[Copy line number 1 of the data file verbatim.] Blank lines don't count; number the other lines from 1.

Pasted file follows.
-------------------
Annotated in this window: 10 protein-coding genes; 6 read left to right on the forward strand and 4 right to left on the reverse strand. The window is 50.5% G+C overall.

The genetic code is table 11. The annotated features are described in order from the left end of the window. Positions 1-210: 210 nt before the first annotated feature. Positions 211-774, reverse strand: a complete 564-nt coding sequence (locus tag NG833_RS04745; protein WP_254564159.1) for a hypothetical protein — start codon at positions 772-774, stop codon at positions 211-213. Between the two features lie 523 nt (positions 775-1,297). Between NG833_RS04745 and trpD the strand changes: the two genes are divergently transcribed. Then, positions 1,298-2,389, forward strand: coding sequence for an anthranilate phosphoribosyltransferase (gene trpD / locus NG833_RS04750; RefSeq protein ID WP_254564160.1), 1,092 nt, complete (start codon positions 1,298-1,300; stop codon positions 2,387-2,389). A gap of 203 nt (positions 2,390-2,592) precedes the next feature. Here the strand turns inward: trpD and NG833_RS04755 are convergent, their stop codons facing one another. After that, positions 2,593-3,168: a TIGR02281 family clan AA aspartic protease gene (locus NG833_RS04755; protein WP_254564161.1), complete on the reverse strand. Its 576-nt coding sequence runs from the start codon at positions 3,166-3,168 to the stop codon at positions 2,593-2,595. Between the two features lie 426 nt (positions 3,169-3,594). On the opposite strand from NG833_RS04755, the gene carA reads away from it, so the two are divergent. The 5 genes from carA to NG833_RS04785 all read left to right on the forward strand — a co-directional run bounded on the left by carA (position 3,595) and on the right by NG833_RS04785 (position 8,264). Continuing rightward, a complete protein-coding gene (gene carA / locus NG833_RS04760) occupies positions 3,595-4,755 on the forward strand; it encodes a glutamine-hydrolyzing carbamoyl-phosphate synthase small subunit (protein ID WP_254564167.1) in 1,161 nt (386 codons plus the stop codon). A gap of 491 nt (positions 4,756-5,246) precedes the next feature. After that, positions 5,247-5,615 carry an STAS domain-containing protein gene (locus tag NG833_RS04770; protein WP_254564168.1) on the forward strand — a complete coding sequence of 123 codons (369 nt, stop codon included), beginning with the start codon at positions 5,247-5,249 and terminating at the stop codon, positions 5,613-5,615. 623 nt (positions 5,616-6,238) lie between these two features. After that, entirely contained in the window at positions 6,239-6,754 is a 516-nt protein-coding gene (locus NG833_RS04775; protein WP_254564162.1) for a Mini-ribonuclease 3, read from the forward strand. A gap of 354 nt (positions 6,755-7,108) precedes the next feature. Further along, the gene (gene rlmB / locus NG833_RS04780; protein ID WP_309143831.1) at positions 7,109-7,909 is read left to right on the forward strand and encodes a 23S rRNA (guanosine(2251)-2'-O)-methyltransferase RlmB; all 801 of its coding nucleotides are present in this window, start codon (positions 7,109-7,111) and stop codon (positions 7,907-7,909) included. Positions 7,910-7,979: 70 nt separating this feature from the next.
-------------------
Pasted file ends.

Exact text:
Annotated in this window: 10 protein-coding genes; 6 read left to right on the forward strand and 4 right to left on the reverse strand. The window is 50.5% G+C overall.